Woodworking Talk banner
1 - 12 of 12 Posts

·
Registered
Joined
·
140 Posts
Discussion Starter · #1 ·
Hi:

For the purposes of simplification, if not explanation, I am gluing a plastic sheet-similar to a plastic table cloth to plywood.

Before beginning this project I tested that using wood glue to bond the two surfaces would work well and it did.

Again, without going into details, I have need to address imperfections in the plywood surface and plan on using DAP's plastic wood product to smooth out these imperfections. Suffice it to say that I will allow the product to fully dry and sand it flush.

That said, once dry and sanded, do you guys/gals believe that this product will hold wood glue with similar strength to wood itself? If not, do you know of a product similar in purpose to Plastic Wood that will?

I couldn't find the answer here, on the internet, or with DAP customer service.

I will of course try it first regardless of the well informed opinions I'm sure many of you have as it regards working with wood.

Thanks.
 

·
Super Moderator
Retired Craftsman
Joined
·
4,748 Posts
just out of curiosity, I would like to know more about
your project and even see photos, if available.
when I think of wood glue (TiteBond) and plastic, my mind
automatically switches to the "not a good idea" mode.
but - it is depending on the project and its use.

.

.
 

·
Registered
Joined
·
140 Posts
Discussion Starter · #3 ·
Okay sir. Fair enough. Years ago, as I've published on this forum in the past, I became mesmerized with this table.

https://hometone.com/grand-central-coffee-table-folds-up-into-tiny-table.html



Unable to find suitable material to create its hinges and covering with, that was thin, enormously strong, not subject to expansion, and not subject to weakness at its hinge points--unable to have its inventors disclose their chosen material (which I understand was flimsy by those who visited this "discover build") I made it with two butler hinges at each hinge point, top and bottom.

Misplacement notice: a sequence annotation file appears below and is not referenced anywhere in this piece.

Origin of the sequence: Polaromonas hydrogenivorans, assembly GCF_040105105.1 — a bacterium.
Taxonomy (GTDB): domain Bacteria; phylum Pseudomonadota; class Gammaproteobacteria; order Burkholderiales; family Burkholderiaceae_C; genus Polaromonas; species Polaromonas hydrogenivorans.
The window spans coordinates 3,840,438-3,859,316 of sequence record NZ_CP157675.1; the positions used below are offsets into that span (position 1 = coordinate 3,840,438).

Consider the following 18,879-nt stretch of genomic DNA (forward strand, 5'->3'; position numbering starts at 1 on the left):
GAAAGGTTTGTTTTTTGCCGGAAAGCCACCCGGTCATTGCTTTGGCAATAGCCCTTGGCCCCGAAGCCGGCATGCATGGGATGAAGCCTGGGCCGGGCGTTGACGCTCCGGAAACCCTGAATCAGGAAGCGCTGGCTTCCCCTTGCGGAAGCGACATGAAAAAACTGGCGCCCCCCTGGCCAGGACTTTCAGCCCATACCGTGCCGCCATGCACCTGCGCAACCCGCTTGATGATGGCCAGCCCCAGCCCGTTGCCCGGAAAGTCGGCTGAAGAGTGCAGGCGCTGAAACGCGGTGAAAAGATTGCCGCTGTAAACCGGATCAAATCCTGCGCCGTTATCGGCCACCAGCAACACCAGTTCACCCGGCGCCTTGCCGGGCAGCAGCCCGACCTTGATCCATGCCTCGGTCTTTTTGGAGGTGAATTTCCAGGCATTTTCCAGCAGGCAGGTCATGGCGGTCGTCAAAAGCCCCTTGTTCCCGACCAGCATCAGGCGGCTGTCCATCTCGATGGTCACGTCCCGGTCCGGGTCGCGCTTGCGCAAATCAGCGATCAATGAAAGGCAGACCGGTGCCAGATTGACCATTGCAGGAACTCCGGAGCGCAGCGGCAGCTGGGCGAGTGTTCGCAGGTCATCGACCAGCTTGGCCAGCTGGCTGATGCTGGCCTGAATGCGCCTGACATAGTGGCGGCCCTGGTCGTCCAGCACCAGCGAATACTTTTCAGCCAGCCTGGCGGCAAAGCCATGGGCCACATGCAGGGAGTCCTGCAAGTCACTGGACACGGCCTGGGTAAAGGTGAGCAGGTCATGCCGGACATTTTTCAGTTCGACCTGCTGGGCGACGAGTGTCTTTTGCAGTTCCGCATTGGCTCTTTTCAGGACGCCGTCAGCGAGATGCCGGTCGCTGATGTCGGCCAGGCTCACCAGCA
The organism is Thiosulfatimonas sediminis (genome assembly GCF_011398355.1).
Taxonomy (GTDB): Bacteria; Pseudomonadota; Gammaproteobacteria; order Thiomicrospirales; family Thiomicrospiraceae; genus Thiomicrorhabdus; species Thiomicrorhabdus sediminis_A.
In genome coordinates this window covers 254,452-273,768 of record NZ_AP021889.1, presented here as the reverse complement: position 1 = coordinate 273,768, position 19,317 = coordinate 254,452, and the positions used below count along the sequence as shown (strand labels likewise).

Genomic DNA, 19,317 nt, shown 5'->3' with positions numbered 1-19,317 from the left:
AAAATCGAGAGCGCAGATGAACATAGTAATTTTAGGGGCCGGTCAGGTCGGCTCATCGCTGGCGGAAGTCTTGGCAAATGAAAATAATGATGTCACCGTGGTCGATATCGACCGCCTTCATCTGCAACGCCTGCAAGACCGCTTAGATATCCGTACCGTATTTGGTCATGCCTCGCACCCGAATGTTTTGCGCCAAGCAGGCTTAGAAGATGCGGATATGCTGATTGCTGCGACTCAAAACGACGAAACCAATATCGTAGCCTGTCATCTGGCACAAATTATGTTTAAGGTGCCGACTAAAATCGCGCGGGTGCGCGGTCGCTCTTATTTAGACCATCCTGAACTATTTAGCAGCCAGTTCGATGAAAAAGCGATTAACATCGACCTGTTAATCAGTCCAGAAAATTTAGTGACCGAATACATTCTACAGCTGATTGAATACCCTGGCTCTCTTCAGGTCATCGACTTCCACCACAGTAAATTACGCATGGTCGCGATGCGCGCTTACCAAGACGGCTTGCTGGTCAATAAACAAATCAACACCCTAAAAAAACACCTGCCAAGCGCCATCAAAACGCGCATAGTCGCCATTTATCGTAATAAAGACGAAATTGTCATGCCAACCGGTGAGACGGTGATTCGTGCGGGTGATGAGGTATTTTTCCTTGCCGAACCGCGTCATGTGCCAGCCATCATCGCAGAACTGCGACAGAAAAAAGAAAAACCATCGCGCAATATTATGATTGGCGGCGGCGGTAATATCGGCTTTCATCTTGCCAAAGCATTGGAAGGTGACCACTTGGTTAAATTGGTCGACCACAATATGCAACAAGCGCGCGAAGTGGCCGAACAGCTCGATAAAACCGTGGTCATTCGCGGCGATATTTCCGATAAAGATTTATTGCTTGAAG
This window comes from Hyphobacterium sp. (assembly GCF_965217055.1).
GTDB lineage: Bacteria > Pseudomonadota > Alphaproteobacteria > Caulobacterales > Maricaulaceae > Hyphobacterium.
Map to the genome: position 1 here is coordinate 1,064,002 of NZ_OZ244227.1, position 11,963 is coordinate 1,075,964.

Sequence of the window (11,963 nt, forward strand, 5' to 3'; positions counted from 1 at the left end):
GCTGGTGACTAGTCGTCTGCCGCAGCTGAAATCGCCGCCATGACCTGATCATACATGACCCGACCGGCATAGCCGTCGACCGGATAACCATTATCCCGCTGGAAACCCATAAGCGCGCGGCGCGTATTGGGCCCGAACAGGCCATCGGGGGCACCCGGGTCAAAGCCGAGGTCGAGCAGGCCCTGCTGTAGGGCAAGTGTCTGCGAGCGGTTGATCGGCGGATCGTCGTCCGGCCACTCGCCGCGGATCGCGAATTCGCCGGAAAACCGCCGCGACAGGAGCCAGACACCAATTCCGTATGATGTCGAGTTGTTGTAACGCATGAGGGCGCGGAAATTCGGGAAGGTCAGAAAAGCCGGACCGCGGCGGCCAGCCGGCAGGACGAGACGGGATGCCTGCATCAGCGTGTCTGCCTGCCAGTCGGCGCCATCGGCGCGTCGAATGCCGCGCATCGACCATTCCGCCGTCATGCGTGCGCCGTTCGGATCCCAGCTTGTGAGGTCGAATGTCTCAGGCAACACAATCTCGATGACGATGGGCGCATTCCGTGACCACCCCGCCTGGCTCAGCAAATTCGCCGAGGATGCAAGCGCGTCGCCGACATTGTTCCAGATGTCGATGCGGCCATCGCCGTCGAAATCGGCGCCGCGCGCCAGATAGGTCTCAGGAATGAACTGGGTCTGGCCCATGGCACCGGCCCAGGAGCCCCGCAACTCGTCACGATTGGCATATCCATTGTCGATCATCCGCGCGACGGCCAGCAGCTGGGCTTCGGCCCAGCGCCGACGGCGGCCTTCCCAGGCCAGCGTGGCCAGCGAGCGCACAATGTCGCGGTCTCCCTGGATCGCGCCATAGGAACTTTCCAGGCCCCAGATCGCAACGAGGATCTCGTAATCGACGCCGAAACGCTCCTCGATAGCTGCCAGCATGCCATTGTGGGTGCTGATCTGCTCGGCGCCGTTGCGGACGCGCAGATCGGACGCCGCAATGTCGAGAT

Years later, while walking the aisles at a Home Depot I came across synthetic roof underlayment material.

https://www.homedepot.com/p/Grip-Rite-48-in-x-250-ft-1000-sq-ft-Synthetic-Roofing-Underlayment-SLG4250LWE/310301708

This stuff does not stretch, it cuts well and is ridiculously strong, thin too, which is perfect as hinge material.

But would it hold wood glue I asked. So I took a piece of it and spanned two pieces of plywood of equal thickness butted up to each other, gluing it down with wood glue.

To my contentment the bond is so strong that I can't bend the wood in the direction of the side that doesn't have the underlayment. A couple of further tests with Flex Seal brand rubberized spray paint found it perfect at covering the top of the underlayment material and the folding points.

What I'd like to do now is remove the butler hinges, fill them in with Plastic Wood, and actually do this table as originally designed with the underlayment material.

I'd like know the underlayment bonds similarly with wood as it does plastic wood. Rest assured, the plastic sheeting is NOT the issue as it pertains to wood glue holding it in place against the plywood surface. The bond is super strong.

Most of the glue points will be between plywood and the underlayment except for a couple of "U" shaped places near the hinge points now filled in by Plastic Wood in place of the removed butler hinges.

I hope that makes the background clearer if not more long winded.
 

·
Super Moderator
Retired Craftsman
Joined
·
4,748 Posts
Arbee, now I fully understand your project (and your question).
I just had a new roof put on my house and the roofer laid down
the synthetic underlayment and it is indeed bulletproof !!
if I were doing your project, I would be very comfortable removing
the metal hinges and filling the cavity with Bondo.